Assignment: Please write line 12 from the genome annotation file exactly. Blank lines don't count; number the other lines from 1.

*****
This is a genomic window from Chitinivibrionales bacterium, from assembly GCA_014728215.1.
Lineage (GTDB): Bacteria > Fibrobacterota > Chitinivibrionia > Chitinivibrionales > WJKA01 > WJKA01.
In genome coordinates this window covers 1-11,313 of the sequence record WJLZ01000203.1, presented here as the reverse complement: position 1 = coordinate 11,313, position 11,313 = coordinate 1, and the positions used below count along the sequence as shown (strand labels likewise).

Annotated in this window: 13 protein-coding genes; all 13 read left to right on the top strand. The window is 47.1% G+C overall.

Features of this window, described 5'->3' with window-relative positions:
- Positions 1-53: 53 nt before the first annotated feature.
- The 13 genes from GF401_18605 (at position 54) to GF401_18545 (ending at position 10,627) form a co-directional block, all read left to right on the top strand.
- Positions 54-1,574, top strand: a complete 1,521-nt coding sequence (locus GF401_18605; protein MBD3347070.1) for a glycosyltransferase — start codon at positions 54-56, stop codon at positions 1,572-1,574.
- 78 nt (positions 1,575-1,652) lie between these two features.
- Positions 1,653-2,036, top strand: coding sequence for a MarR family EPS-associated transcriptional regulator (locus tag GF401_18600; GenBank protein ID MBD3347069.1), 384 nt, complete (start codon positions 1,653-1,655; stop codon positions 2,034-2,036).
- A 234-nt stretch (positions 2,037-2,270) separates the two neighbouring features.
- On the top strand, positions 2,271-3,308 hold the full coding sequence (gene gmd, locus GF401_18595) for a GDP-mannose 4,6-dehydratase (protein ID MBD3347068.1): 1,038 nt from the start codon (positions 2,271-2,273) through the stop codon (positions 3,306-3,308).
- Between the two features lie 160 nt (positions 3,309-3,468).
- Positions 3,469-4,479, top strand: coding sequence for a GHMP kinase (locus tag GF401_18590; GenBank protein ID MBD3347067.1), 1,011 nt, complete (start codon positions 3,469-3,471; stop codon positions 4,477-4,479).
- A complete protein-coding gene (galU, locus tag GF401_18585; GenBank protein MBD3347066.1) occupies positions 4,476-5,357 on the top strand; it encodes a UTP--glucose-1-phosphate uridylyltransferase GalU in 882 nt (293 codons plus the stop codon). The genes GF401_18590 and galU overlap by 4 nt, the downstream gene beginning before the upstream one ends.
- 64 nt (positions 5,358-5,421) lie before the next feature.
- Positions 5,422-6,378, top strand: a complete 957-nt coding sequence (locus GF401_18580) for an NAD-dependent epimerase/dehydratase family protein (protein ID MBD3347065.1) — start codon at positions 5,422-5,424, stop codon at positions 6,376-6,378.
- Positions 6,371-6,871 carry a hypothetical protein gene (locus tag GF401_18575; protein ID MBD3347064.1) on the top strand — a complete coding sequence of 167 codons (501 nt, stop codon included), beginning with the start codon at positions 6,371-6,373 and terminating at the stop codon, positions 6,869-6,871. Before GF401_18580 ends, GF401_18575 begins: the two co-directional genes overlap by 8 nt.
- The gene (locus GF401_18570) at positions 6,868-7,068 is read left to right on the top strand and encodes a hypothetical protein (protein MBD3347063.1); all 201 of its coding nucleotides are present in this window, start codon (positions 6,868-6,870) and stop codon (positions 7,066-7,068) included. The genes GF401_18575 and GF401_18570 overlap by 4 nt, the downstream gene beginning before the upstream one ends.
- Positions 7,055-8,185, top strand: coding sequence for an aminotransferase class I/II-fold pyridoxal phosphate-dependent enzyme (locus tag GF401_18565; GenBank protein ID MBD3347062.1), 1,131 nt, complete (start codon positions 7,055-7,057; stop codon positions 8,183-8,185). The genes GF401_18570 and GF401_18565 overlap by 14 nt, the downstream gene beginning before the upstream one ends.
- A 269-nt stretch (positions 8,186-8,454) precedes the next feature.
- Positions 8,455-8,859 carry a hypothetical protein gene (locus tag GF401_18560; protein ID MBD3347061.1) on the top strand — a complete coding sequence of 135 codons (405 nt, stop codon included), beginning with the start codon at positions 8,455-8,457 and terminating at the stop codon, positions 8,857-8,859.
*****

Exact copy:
- On the top strand, positions 2,271-3,308 hold the full coding sequence (gene gmd, locus GF401_18595) for a GDP-mannose 4,6-dehydratase (protein ID MBD3347068.1): 1,038 nt from the start codon (positions 2,271-2,273) through the stop codon (positions 3,306-3,308).